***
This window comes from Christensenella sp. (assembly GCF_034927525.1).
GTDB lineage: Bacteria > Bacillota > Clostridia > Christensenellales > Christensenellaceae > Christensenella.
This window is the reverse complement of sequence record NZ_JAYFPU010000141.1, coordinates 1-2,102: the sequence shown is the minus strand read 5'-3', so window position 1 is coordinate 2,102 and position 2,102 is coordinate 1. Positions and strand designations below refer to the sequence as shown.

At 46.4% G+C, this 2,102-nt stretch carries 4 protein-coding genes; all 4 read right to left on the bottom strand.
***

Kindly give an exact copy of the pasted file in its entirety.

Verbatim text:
This window comes from Christensenella sp. (assembly GCF_034927525.1).
GTDB lineage: Bacteria > Bacillota > Clostridia > Christensenellales > Christensenellaceae > Christensenella.
This window is the reverse complement of sequence record NZ_JAYFPU010000141.1, coordinates 1-2,102: the sequence shown is the minus strand read 5'-3', so window position 1 is coordinate 2,102 and position 2,102 is coordinate 1. Positions and strand designations below refer to the sequence as shown.

At 46.4% G+C, this 2,102-nt stretch carries 4 protein-coding genes; all 4 read right to left on the bottom strand.